gling of the Vols schedule for 1940,
since they already have a game
scheduled for Nov. 2, the date left
vacant by the Maroons.
Prof. Ralph W. Aigler, chairman
of the Athletic Board in control of
Physic.al Education, said, "I knew
nothing of a proposed game with
Tennessee until I read about it in
the papers, and I have nothing to do
with it since schedule making is left
entirely in the hands of Coach Cris-
ler and Fielding H. Yost."
Crisler Arrives Monday
Wolverine line coach Clarence
Munn declared he had not seen any
telegram in the athletic offices from
Tennessee officials asking for a game
with Michigan. It is therefore un-
likely that anything definite will be
known before Crisler arrives from
the Coast Monday, where he attend-
ed the Rose Bowl classic and the
Rules Committee convention. Yost
will not return for another two weeks
from the Pacific Coast where he too
attend the football meeting.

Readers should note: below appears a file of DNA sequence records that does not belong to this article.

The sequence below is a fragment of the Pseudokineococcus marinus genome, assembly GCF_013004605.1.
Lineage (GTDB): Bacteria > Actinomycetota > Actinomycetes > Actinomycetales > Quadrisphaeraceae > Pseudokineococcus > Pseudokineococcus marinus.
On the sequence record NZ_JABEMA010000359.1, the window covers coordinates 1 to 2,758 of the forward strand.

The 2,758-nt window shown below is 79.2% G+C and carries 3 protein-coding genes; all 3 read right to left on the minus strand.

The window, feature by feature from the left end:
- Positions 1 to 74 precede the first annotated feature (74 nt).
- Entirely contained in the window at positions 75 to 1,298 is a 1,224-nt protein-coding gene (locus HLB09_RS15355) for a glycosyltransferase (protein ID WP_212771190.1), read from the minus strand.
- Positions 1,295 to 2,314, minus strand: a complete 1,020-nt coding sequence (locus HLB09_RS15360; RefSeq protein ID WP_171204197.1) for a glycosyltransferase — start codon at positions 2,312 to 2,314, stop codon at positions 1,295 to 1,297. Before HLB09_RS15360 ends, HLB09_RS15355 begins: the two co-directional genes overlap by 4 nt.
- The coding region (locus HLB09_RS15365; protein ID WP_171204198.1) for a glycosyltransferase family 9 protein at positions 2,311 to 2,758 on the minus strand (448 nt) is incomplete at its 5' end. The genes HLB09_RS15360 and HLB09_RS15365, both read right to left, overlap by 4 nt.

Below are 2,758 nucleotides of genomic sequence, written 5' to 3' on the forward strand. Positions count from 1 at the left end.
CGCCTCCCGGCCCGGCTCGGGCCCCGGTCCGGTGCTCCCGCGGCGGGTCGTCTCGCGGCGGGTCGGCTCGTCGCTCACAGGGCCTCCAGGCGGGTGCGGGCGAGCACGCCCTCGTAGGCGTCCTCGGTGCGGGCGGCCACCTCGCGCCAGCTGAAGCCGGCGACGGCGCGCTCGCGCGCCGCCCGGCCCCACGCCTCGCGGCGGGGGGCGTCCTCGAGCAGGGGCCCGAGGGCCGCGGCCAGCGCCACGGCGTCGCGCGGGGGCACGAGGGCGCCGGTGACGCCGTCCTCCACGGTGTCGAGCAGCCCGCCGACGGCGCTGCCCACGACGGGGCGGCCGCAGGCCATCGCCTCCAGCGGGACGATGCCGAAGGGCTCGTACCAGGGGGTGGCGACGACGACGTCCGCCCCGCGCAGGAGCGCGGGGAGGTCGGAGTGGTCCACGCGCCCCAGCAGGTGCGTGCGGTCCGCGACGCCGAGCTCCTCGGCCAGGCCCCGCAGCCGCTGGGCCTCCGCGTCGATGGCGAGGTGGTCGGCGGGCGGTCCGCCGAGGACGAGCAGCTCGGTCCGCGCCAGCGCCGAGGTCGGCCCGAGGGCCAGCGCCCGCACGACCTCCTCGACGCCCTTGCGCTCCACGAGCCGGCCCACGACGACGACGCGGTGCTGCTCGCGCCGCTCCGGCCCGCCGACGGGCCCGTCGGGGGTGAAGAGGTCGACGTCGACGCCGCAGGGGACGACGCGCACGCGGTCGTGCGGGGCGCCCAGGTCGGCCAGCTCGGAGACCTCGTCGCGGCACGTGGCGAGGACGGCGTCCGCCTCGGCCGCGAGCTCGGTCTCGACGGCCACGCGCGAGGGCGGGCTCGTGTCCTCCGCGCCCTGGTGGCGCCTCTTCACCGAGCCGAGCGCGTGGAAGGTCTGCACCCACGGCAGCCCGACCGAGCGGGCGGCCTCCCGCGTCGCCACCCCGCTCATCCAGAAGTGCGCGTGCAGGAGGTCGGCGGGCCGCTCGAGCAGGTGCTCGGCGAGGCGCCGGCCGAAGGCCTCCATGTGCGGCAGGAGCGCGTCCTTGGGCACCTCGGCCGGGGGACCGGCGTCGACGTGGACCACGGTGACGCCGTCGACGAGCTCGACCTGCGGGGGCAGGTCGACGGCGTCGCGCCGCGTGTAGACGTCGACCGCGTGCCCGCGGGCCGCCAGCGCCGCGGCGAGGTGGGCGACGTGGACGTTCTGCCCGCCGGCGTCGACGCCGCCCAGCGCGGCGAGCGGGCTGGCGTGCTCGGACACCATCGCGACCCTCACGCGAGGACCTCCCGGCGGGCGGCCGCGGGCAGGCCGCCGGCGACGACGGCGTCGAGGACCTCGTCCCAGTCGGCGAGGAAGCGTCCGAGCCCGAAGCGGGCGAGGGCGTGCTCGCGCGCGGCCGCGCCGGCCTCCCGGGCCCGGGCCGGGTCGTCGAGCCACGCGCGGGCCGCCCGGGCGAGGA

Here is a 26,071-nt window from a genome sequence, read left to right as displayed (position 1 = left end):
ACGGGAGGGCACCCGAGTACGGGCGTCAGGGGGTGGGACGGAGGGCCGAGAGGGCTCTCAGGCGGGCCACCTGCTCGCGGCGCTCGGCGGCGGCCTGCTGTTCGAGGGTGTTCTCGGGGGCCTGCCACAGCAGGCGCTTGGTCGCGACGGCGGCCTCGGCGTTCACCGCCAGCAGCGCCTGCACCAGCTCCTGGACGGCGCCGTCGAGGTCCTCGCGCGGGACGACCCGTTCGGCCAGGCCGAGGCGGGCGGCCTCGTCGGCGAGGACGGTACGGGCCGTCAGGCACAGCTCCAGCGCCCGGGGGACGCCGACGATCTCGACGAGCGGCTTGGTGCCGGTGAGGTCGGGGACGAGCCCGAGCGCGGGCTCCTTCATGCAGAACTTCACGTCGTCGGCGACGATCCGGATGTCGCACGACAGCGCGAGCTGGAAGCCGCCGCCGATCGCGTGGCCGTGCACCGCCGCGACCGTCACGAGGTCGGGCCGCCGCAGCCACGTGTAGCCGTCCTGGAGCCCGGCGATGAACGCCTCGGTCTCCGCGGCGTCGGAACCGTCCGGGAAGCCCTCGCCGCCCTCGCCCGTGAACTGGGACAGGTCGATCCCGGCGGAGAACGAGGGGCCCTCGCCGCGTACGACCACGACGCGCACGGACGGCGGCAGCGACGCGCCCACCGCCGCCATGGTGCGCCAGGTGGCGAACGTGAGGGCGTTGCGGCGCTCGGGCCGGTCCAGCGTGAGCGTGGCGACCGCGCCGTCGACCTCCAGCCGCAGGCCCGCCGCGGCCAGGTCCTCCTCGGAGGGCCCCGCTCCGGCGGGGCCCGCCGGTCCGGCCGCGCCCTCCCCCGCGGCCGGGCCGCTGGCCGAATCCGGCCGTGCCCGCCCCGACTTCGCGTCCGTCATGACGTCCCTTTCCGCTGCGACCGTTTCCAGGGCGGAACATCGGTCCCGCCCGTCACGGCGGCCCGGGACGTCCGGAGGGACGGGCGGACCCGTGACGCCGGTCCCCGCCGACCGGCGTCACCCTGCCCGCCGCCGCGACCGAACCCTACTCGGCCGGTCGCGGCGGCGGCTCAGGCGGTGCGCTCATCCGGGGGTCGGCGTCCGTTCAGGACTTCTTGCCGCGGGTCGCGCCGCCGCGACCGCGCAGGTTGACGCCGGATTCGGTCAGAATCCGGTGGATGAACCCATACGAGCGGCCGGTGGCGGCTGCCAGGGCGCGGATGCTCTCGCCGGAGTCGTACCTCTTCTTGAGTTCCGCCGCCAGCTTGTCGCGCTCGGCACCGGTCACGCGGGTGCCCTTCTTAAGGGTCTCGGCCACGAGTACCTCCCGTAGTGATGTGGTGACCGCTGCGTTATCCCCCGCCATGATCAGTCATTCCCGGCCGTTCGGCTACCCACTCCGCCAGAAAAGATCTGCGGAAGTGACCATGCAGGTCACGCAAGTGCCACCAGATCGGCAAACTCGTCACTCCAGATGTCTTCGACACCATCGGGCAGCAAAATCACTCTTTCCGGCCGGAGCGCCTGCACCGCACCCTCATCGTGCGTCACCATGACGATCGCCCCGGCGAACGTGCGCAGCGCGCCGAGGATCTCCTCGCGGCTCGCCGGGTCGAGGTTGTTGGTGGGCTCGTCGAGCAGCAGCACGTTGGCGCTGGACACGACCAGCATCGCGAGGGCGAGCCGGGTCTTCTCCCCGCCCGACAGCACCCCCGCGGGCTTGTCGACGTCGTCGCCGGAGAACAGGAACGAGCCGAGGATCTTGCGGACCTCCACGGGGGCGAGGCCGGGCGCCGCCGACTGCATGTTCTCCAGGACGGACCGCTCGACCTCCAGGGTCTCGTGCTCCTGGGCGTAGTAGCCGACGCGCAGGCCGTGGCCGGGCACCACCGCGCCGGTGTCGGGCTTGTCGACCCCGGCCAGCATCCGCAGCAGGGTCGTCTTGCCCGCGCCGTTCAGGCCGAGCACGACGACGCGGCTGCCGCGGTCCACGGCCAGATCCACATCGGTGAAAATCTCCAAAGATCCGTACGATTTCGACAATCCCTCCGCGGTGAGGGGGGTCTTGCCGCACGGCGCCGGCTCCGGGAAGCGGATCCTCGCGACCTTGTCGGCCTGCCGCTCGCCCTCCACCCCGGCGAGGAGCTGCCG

It is claimed by campus sources
that any opponent the Wolverines
might select would be closely checked
to make certain that it fulfilled the
Western Conference requirements for
eligibility, and that no schools with
"athletic scholarships" would be tak-
en into consideration.
Amateur On tshoots
Best Pro G olf ers
LOS ANGELES, Jan. 5. -(A)-
Young Wilford Wehrle, an amateur,
outshot the best professionals in the
country today by chalking up a 67
in the first round of the Annual Los
Angeles Open Golf Tournament.
Playing over the same tough course
of the Los Angeles Country Club
where he won the Western Amateur
Title in 1937, Wehrle put together
a 34-33 for the par 35-35-70 course
and goes into the second round to-
morrow with a one stroke lead over
E. J. (Dutch) Harrison of Little
Rock, Ark., and Jimmy Hines of New
Three shots back of Wehrle were
Olin Dutra, Los Angeles, and Al
Krueger of Beloit, Wis., while down